“Life at home was difficult when I was a child. By the time I was 13 I was really off the rails, I’d started taking drugs when I was 10 and loved it – they made me forget who I was. I already had low self-esteem and my behaviour was erratic. Now I’ve realised I was looking for attention, looking for love.
I became homeless and started using heroin. I’d graduated from university but I still wasn’t completely happy. I’d been obsessing over trying to make people proud of me, trying to make friends love me. But I remember thinking ‘happiness isn’t for me so I’ll stop trying’. I found out I was pregnant with my little boy, Billy, when I was in prison. When I got out I gave up every other drug but I just couldn’t give up the heroin. Thankfully the police took Billy off me, but I still had all his little things – it was like a ghost house and I was screaming in pain and guilt.
I remember looking at people passing by, chatting and pushing prams, and thinking ‘I really want to be like that’, but I didn’t know how. I didn’t want to be noticed, I was so frightened of engaging with the world. When One25 found me I had given up on ‘trying to do life’. I’d been raped and beaten up, and I was spending endless dark nights out there with really rancid blokes, but to have that van there, just to punctuate my world with light, it was an absolute lifesaver.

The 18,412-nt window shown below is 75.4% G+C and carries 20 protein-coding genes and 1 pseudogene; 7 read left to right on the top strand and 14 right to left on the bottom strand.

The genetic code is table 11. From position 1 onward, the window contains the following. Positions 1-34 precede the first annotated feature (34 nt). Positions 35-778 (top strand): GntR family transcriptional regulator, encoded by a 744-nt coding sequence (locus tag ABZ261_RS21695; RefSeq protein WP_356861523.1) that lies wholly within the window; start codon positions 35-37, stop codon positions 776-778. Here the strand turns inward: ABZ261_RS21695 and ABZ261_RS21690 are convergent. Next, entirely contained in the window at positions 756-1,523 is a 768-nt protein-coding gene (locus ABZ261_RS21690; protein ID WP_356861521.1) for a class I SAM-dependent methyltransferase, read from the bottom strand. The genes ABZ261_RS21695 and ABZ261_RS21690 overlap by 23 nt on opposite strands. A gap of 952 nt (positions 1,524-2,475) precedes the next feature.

At One25 there was never a hint of judgement or expectation; it was just love all the way. I was raped again and it was like torture. Quite simply after that it was: jump off Bristol suspension bridge or get into drug treatment; and I couldn’t live with the idea of my boy growing up with a mum who’d died by suicide.
Everything’s been turned on its head, my outlook’s changed and I’m loving life. I’m spending time with my little boy and my friends, and I’m being paid to write plays. I’ve won a national playwright award; it feels like I was born to write! I would never have thought two and a half years ago that this could happen to me.”